Captain Underpants series, written and illustrated by Dav Pilkey -- The 10-part series revolves around two young boys creating a superhero. A complaint was filed against the book with the Office for Intellectual Freedom stating that the
language used in it was not appropriate for the targeted age group. The book also allegedly promoted "disruptive behavior.
The Hate U Give by Angie Thomas -- The novel, which revolves around the life of a young girl who became an activist after her unarmed friend was killed by a police officer, was deemed "anti-cop." A complaint was filed against
the book for explicit language and featuring drug use.
Drama written and illustrated by Raina Telgemeier -- The 2012 graphic novel was banned in school libraries for featuring LGBTQ characters and themes. The work featured in ALA's previous lists for having offensive political viewpoints and
for being sexually explicit.
Thirteen Reasons Why by Jay Asher -- The work, which was originally published in 2007, came under the scanner after Netflix aired a series with the same name in 2017. The book's depiction of suicide was the primary reason for it being
banned. The book was deemed unsuited for children and teens as it featured drug and alcohol use. It was also challenged for its sexual content.
This One Summer by Mariko Tamaki, illustrated by Jillian Tamaki -- The work, which topped ALA's list in 2016, was banned for featuring LGBTQ characters. The book revolves around the life of a teen girl who navigates the start of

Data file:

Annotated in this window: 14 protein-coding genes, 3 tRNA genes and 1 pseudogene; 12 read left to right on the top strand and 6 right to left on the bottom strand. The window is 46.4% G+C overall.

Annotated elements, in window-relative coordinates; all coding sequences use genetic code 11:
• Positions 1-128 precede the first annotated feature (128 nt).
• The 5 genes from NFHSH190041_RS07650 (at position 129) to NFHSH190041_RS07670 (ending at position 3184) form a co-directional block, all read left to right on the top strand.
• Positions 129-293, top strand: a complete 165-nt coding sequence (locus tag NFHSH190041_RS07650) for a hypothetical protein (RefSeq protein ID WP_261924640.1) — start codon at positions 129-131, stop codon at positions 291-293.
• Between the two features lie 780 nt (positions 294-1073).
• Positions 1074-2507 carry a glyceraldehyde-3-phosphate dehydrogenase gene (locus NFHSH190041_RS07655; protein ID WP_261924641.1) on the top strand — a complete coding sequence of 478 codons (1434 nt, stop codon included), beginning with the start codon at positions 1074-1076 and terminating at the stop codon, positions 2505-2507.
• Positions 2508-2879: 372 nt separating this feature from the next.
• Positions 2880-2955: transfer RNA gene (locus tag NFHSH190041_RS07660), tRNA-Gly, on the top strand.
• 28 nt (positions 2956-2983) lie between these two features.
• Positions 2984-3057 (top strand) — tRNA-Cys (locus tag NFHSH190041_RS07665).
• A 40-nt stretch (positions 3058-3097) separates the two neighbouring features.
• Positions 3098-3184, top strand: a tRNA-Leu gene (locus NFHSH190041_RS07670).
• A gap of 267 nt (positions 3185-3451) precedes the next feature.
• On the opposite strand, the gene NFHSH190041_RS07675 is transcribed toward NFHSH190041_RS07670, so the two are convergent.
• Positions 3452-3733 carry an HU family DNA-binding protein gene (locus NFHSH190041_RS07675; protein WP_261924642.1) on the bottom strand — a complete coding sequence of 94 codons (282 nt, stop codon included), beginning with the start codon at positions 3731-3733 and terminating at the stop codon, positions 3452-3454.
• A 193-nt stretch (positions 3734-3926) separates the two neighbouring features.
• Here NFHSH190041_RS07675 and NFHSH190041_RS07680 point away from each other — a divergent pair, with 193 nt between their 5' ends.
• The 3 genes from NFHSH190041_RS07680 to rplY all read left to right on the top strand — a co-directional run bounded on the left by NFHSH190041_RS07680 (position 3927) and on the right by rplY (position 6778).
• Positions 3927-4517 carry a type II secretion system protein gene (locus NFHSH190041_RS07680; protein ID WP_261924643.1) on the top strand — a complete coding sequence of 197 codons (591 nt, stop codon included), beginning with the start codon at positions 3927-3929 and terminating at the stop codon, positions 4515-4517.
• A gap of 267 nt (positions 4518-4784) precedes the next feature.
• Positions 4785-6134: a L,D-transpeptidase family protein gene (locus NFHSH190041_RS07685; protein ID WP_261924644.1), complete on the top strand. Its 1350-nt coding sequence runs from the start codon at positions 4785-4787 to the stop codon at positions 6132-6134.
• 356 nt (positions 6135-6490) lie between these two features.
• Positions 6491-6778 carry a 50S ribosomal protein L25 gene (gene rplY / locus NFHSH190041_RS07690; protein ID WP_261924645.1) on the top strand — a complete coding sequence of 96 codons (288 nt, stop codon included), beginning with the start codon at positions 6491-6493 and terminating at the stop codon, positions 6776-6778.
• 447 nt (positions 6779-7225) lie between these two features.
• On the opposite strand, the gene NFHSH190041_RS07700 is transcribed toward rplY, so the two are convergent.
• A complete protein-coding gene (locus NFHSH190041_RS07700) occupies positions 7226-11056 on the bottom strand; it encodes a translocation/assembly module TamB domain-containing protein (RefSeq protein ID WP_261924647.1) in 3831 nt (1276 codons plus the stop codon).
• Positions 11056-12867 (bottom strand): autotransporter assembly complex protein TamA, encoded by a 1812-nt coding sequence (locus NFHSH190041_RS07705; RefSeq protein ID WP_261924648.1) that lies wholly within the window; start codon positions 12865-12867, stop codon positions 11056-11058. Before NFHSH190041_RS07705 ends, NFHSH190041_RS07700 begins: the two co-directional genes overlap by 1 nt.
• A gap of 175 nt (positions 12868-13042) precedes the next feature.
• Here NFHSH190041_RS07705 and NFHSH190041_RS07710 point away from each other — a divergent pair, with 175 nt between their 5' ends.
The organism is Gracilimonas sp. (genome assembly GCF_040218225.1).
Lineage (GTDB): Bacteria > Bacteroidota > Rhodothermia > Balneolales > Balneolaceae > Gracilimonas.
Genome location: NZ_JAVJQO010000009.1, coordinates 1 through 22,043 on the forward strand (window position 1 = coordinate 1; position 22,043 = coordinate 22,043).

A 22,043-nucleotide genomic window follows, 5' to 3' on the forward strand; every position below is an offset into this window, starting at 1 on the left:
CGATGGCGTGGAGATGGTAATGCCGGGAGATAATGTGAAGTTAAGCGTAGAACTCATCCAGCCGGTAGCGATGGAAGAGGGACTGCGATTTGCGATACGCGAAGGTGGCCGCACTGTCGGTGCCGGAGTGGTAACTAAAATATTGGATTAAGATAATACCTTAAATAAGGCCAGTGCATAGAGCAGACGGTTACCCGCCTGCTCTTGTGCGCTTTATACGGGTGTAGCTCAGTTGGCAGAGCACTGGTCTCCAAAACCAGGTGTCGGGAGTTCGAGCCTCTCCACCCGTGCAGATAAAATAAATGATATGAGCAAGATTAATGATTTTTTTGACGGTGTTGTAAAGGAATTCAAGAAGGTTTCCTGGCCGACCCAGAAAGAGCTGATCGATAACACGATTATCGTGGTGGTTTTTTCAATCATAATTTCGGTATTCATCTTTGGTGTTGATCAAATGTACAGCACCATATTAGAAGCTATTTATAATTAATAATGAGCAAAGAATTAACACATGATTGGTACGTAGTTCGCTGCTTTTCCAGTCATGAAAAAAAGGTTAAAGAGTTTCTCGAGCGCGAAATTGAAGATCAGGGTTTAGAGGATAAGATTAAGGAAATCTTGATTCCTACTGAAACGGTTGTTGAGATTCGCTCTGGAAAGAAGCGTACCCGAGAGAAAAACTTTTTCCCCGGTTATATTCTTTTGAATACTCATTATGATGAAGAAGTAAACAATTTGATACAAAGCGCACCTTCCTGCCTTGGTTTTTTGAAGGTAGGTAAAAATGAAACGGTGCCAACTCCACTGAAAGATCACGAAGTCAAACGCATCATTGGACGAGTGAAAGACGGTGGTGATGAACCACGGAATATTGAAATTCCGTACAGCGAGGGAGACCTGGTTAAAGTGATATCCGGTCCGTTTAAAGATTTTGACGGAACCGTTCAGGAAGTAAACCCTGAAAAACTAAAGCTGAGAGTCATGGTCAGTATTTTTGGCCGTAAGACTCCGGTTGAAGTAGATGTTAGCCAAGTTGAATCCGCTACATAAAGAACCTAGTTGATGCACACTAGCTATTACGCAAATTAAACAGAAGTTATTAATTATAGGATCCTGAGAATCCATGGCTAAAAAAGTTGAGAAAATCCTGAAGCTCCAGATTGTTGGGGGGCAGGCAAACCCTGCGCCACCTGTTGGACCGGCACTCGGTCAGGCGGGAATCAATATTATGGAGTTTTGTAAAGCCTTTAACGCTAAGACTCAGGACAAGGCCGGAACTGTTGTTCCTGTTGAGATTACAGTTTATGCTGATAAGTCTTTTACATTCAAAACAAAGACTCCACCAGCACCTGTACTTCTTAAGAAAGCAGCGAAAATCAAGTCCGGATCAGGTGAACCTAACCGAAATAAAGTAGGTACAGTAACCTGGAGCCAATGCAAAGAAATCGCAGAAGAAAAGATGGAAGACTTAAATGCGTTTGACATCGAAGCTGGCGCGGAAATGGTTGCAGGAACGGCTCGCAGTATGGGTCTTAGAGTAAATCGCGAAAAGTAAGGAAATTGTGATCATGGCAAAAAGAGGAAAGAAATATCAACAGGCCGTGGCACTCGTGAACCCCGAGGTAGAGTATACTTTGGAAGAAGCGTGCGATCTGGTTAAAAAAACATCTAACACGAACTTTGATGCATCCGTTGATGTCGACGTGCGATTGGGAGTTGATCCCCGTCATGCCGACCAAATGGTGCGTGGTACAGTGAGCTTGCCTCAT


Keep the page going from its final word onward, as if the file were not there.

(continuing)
adolescence with the help of a female friend. The book was also challenged for drug use, profanity and having sexually explicit themes.
Skippyjon Jones series written and illustrated by Judy Schachner -- The series, which features a Siamese cat that assumes to be a Chihuahua, was criticized for depicting Mexican stereotypes.
The Absolutely True Diary of a Part-Time Indian by Sherman Alexie -- The work has featured in ALA's list six times since its publication in 2007 for its sexual references, depiction of alcoholism, bullying and poverty. It was also deemed
sexually explicit and challenged in school curriculums.
This Day In June by Gayle E. Pitman, illustrated by Kristyna Litten -- The children's picture book about a gay pride parade was challenged for including LGBTQ content.
Two Boys Kissing by David Levithan -- The book, which was about two teen boys participating in a 32-hour marathon of kissing in order to set a new Guinness World Record, was considered sexually explicit as the book's cover page has an